Penn finished ranked in the AP poll in 1940, 1941, 1945, 1946, and 1947, and they made the fixed and expanded AP poll top 25 for 1944, 1950, and 1952. The last of the Ivy powerhouses.

Michigan and Iowa

Though Illinois took an upset loss and tie, their relatively high rating is bolstered by the huge scores they rolled up against the 2 best teams they played, 6-1-1 Iowa and 6-2 Michigan. Iowa took an upset tie to 2-3-3 Ohio State, they were blasted by Illinois 36-0, and they didn't really beat anybody this season... except Michigan, by a score of 9-2 on the road in their finale. Michigan was similarly squashed by Illinois, 39-14, and they didn't beat anyone of value at all this season, but at least they didn't take an upset loss or tie. That last fact gives the hypothetical AP poll voters of 1924 reason to rate Iowa and Michigan this highly (as they would have), despite their weak schedules and results.

Iowa #12, Michigan #13.

Washington, Lafayette, and Centre

I believe that a 1924 AP poll would have next ranked these 3 teams, and in this order: 8-1-1 Washington, 7-2 Lafayette, and 5-1-1 Centre. And it's logically viable, so that's the way we'll rank 'em here.

Washington took an upset loss at 4-2-3 Oregon (unranked), but they tied #2 California. They beat no one of value, but the Cal tie was a pretty big accomplishment. Lafayette took a huge 43-7 upset loss at 7-1-1 Rutgers (#26-30), but they beat 7-2 Washington & Jefferson (#18), 5-3-1 Pittsburgh (#22), 4-1-3 Lehigh (#26-30), and 8-2 Bucknell (unranked). Their other loss came by the slim score of 6-3 at #9 Penn. 7-1-1 Rutgers, by the way, lost to unrated Bucknell (whom Lafayette beat 21-3), and they tied unrated Lehigh (whom Lafayette beat 7-0).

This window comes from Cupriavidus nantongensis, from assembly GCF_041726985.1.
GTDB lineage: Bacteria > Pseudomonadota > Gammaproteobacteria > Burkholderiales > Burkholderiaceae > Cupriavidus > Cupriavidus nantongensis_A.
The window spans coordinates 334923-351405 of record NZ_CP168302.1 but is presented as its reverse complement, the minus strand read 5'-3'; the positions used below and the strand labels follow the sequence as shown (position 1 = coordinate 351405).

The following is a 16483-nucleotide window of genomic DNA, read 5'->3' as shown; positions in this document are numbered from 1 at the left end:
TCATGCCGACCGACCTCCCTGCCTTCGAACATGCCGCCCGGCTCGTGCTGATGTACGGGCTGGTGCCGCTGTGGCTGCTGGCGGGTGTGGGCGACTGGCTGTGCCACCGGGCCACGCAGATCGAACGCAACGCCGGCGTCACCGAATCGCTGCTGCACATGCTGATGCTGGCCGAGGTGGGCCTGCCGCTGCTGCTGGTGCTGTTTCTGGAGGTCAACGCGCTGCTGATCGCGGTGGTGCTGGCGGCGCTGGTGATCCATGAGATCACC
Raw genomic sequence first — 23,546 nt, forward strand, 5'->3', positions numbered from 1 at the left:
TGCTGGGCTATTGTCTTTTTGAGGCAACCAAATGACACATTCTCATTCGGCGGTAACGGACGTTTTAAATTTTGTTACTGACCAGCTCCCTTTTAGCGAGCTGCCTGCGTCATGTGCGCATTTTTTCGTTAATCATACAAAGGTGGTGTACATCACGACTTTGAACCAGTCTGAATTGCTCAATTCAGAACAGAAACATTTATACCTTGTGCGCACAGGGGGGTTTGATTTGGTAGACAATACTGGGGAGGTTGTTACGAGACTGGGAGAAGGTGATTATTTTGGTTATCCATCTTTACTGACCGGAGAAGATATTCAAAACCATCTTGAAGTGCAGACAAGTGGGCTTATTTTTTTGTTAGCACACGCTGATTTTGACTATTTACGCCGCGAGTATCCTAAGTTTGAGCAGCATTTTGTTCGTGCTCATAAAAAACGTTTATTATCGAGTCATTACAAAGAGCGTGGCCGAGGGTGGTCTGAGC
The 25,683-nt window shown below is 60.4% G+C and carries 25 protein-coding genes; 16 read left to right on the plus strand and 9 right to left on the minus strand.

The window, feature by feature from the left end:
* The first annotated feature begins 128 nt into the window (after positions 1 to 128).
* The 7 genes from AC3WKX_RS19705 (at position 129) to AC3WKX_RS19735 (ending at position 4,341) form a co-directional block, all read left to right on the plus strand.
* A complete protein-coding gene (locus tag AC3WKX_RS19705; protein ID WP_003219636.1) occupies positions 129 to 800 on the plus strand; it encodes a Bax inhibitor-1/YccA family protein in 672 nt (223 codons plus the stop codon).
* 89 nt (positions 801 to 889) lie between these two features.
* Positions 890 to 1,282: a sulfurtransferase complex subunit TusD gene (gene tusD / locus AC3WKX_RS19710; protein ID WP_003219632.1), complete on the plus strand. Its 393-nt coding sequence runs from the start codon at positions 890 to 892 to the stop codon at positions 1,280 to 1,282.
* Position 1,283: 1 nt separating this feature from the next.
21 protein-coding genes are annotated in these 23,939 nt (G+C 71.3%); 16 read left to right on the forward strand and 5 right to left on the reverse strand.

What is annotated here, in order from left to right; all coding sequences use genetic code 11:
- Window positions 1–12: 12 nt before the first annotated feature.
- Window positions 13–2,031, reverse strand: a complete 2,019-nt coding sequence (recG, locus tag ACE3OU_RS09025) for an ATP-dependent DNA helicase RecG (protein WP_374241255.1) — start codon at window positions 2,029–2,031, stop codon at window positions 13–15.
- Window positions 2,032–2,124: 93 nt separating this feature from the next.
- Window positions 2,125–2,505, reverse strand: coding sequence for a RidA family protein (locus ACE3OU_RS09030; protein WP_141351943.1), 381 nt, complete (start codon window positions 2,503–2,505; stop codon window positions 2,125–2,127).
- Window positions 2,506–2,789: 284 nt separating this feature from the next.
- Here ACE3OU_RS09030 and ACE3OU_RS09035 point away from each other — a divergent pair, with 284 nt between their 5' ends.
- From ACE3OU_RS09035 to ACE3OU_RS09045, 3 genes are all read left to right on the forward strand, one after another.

As for Centre, the "small college" darling of the press since 1919, this was their last season of relevance in college football. They lost 13-6 to #10 West Virginia in New York City, and they took a hyper-ugly tie to 4-3-2 Valparaiso in their opener, but they won 17-0 at 8-1 Alabama (#17) for the unofficial championship of the South, then beat 7-3 Georgia (#26-30) 14-7 in their finale for good measure.

Washington #14, Lafayette #15, and Centre #16.

Princeton, Alabama, and Washington & Jefferson

Next in line would likely have been 4-2-1 Princeton, 8-1 Alabama, and 7-2 Washington & Jefferson, in that order, but it's not logically viable, so that's not the way we'll rank 'em.

Princeton was tied by unranked Lehigh, and they didn't beat anyone of value. Frankly, they're lucky to be ranked at all. Alabama's only loss came to #16 Centre, and Washington & Jefferson's losses came to #10 West Virginia and #15 Lafayette. Alabama's 8 wins all came by more than a touchdown (average score in those games 36-1), including a 33-0 win over 7-3 Georgia (#26-30) in their finale. Very impressive, and of course, Alabama would win their first MNC the next season. Washington & Jefferson's best win came over 5-3-1 Pitt (#22). Princeton doesn't belong ranked ahead of either team.

Alabama #17, Washington & Jefferson #18, and Princeton #19
.

Nebraska and Missouri

We'll bring in 5-3 Nebraska and 7-2 Missouri next. 4-1-3 Chicago and 8-2-1 Syracuse may have been rated higher, but neither should have been. Chicago lost to Missouri 3-0 at home, so they definitely belong behind Mizzou. And Syracuse lost to unrated West Virginia Wesleyan (9-3) and tied 5-3-1 Pittsburgh (#22). In fact, let's compare them to the team they tied, Pittsburgh. Like Syracuse, Pitt took an upset loss to an unrated team (5-4 Carnegie). However, unlike Syracuse, Pitt made up for that loss by dealing #10 West Virginia their only loss. So Pitt had a relevant record that was effectively a game better than that of Syracuse. Pitt also beat 6-3-1 Penn State 24-3, and Syracuse only beat PSU 10-6. So Syracuse needs to be dropped back behind Pittsburgh.

As for 5-3 Nebraska, they took an upset loss at 2-5-1 Oklahoma, but they ruled the Missouri Valley region as usual with a 14-6 victory over Missouri. Their other losses came to #1 Notre Dame and #11 Illinois. In addition to Nebraska, 7-2 Missouri lost at #7 Southern Cal on Christmas Day. Their big win came at Chicago.

Nebraska #20, Missouri #21.

Nebraska

Nebraska tackle Ed Weir